Can rabbits eat sweet potatoes?
Sweet potatoes are easy to grow, yummy tubers. Since you enjoy eating them so much, you’ve probably wondered if your rabbit can eat sweet potatoes too. Are sweet potatoes toxic to rabbits, or are they a safe treat? The answer to this question is a bit tricky. Sweet potatoes are high in both sugar and starch, and being root vegetables they’re not part of a rabbit’s natural diet. So what that means is, sweet potatoes are unhealthier than the average sugary treat. If the average treat like carrots, berries and bell peppers is junk food, then sweet potato is junk food bought from a roaming street vendor. It’s still edible and tasty, but there’s a good chance your bunny will regret eating it. In addition, sweet potatoes contain compounds that destroy healthy nutrients. So allthough sweet potatoes won’t kill your rabbit instantly, they may get problems with their sensitive digestive systems due to it. In other words, you are probably better off finding other safer and healthier treats for your beloved pet rabbit than sweet potatoes
Are sweet potatoes healthy for rabbits?
Sweet potatoes contain many essential micronutrients we humans need. It’s also rich in vitamin A, B and C, manganese, potassium and fiber. You may think that’d make it healthy for buns, but that’s unfortunately not the case. Rabbits need lots of fiber and vitamin A, but they obtain both from leafy greens. Sweet potatoes provide practically no fiber to them. Another important thing is that natural sugars, which don’t harm us humans and can be consumed while on a diet, effectively act as junk food for bunnies. A bunny’s digestive system works very differently from a human’s, so what’s healthy for us may actually be harmful for our furry little friends. And as mentioned previously, sweet potatoes contain some harmful compounds for bunnies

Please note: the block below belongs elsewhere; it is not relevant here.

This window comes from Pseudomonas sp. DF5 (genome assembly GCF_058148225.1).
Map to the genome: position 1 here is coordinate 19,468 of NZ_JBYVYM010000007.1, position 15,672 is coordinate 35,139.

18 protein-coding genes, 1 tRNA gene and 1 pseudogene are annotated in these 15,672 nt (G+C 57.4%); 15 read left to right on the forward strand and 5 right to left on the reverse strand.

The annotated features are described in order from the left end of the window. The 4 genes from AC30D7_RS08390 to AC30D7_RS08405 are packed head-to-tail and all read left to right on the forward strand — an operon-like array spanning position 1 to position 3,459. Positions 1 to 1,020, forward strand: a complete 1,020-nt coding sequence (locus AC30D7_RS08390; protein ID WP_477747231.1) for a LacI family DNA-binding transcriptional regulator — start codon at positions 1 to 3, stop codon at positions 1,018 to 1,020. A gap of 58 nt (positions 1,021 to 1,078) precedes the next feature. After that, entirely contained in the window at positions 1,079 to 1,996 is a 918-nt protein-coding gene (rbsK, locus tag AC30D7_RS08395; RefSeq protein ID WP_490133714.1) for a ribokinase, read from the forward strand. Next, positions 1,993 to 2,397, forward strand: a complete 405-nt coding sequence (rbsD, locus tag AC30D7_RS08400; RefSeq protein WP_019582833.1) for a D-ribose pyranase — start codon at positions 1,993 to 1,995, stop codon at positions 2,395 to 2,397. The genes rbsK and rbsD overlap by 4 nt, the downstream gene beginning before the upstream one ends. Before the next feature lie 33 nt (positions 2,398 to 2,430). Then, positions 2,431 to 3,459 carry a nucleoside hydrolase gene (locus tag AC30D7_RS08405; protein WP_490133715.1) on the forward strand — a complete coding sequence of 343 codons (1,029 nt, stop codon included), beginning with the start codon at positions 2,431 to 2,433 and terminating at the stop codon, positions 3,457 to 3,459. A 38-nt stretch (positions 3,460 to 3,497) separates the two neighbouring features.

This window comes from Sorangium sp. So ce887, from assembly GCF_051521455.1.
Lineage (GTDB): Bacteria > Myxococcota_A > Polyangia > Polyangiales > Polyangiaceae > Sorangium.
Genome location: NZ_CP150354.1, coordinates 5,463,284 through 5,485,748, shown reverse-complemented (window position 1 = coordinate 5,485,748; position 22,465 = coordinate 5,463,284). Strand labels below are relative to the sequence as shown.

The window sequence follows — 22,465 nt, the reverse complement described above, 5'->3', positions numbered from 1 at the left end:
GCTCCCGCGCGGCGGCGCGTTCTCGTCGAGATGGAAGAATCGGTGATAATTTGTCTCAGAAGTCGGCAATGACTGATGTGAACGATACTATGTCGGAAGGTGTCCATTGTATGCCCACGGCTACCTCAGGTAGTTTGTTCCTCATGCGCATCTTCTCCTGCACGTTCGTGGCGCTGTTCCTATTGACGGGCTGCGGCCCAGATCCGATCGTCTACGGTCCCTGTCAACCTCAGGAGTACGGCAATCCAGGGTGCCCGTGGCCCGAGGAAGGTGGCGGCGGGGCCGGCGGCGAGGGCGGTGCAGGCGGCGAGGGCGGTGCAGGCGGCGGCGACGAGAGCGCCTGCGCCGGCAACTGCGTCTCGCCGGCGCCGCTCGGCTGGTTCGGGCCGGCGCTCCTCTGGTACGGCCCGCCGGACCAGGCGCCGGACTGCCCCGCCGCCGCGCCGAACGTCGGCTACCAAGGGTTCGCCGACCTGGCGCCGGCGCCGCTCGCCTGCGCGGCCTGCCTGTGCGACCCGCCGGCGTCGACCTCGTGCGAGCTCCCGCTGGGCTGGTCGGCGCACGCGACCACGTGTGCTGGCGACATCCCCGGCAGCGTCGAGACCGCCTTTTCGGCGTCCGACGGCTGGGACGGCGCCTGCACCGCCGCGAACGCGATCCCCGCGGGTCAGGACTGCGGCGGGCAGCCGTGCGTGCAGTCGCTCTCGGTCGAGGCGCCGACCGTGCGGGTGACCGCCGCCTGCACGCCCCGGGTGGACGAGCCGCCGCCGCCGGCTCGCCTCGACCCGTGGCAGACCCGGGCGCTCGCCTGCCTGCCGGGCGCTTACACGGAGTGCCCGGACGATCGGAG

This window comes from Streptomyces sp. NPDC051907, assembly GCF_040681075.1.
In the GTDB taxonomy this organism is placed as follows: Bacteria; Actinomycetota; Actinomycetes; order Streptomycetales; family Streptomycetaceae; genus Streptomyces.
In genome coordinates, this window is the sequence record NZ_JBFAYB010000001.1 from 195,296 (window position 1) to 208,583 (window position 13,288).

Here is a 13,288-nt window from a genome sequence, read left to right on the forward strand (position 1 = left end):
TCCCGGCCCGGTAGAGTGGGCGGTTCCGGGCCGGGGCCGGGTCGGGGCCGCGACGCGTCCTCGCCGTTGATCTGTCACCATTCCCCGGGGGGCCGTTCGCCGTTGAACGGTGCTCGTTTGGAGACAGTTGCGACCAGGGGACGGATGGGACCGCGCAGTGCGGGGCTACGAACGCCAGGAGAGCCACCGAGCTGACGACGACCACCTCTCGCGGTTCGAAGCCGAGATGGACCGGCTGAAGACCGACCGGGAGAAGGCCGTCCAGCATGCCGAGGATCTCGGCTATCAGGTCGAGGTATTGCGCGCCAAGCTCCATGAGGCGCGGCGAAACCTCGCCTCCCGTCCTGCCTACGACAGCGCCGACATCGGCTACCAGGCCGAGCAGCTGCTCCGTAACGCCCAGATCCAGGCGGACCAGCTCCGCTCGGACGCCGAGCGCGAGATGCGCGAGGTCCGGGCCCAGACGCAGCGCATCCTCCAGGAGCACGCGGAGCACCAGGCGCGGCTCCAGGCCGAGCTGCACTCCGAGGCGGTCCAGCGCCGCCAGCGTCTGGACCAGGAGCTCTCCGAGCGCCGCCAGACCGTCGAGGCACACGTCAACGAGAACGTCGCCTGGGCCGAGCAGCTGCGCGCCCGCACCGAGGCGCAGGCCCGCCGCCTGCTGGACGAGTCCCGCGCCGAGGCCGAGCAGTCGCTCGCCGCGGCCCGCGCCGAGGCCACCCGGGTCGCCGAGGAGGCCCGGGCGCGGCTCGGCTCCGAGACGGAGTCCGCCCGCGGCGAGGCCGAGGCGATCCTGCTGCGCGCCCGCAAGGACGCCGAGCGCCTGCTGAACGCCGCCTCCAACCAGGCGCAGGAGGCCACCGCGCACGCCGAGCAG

In certain cases, a vet may actually recommend sweet potatoes if the rabbit’s very thin and is having trouble putting on weigh, a bit of sweet potatoes can get the weight up. Another instance in which sweet potato could be used is if you’re training your bunny and want to give him treats. We’d advise against the latter, as there are healthier treats available. If your vet suggests something, however, always obey their instructions over anyone else’s. Including what you read on this site and any other site on the web
A bunny’s diet should be mostly fresh hay, high quality pellets and leafy greens, so only a very small portion of it can be sweet treats. Now, when introducing your rabbit to a new type of food, always give them a small amount first to see if they digest it well. Now observe them carefully over the next couple days to see if they show any signs of distress or an upset stomach. Strange behavior, coughing, wheezing, rapid or slow heart rate, and weird poop are all signs that there is something wrong. Additionally, if your rabbit seems to be avoiding food or pressing his or her stomach to the ground to alleviate pain, that’s another red flag. Contact your local vet immediately if your rabbit seems seriously ill, don’t wait and see if it passes by itself, it might be to late then
Can rabbits eat sweet potato leaves? What about peels?
Sweet potato leaves are a yes! In fact, a study found that sweet potato vines and leaves are rather healthy for rabbits. They’re leafy greens high in fiber, and your bunny will love eating them. If you grow them, your bunny can have the leaves while you eat the tubers, and you can use your pet’s poop to make compost. As for sweet potato peels, we couldn’t find information from trustworthy sources, so we’d suggest that you avoid giving them to your pet. When in doubt, always err on the side of caution
Remember to contact your local veterinarian or rabbit breeder if you have questions or concerns regarding your rabbits diet or general health. There are also online veterinarians that you can ask questions about your pets for free, like for example on the mainpage of the site PetCoach. You can also find others by Googling search terms like online veterinarian and ask a veterinarian